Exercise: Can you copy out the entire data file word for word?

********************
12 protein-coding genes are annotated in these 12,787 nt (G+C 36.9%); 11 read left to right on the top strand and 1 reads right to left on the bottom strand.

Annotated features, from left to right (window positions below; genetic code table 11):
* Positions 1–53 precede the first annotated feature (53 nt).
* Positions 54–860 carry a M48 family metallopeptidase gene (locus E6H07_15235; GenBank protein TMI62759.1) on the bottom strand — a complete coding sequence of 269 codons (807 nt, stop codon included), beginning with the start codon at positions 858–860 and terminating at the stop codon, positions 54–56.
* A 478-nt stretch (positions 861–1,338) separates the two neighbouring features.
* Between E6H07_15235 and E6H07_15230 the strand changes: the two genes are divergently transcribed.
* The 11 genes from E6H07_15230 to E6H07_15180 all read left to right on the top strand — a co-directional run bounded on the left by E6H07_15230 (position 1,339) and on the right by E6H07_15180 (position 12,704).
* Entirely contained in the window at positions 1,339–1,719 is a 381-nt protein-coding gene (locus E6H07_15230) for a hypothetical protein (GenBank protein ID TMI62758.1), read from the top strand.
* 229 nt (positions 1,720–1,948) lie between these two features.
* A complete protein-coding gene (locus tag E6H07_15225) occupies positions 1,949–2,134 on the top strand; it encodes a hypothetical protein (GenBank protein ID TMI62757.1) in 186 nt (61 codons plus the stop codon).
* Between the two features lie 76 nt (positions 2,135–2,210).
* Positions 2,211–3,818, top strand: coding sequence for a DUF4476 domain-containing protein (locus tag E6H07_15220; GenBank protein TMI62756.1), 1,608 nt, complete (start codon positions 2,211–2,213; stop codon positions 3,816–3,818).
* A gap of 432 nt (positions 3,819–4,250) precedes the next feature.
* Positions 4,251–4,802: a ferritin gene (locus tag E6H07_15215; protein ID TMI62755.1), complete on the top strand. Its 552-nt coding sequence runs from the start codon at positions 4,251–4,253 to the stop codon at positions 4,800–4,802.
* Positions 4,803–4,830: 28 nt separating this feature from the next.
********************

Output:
12 protein-coding genes are annotated in these 12,787 nt (G+C 36.9%); 11 read left to right on the top strand and 1 reads right to left on the bottom strand.

Annotated features, from left to right (window positions below; genetic code table 11):
* Positions 1–53 precede the first annotated feature (53 nt).
* Positions 54–860 carry a M48 family metallopeptidase gene (locus E6H07_15235; GenBank protein TMI62759.1) on the bottom strand — a complete coding sequence of 269 codons (807 nt, stop codon included), beginning with the start codon at positions 858–860 and terminating at the stop codon, positions 54–56.
* A 478-nt stretch (positions 861–1,338) separates the two neighbouring features.
* Between E6H07_15235 and E6H07_15230 the strand changes: the two genes are divergently transcribed.
* The 11 genes from E6H07_15230 to E6H07_15180 all read left to right on the top strand — a co-directional run bounded on the left by E6H07_15230 (position 1,339) and on the right by E6H07_15180 (position 12,704).
* Entirely contained in the window at positions 1,339–1,719 is a 381-nt protein-coding gene (locus E6H07_15230) for a hypothetical protein (GenBank protein ID TMI62758.1), read from the top strand.
* 229 nt (positions 1,720–1,948) lie between these two features.
* A complete protein-coding gene (locus tag E6H07_15225) occupies positions 1,949–2,134 on the top strand; it encodes a hypothetical protein (GenBank protein ID TMI62757.1) in 186 nt (61 codons plus the stop codon).
* Between the two features lie 76 nt (positions 2,135–2,210).
* Positions 2,211–3,818, top strand: coding sequence for a DUF4476 domain-containing protein (locus tag E6H07_15220; GenBank protein TMI62756.1), 1,608 nt, complete (start codon positions 2,211–2,213; stop codon positions 3,816–3,818).
* A gap of 432 nt (positions 3,819–4,250) precedes the next feature.
* Positions 4,251–4,802: a ferritin gene (locus tag E6H07_15215; protein ID TMI62755.1), complete on the top strand. Its 552-nt coding sequence runs from the start codon at positions 4,251–4,253 to the stop codon at positions 4,800–4,802.
* Positions 4,803–4,830: 28 nt separating this feature from the next.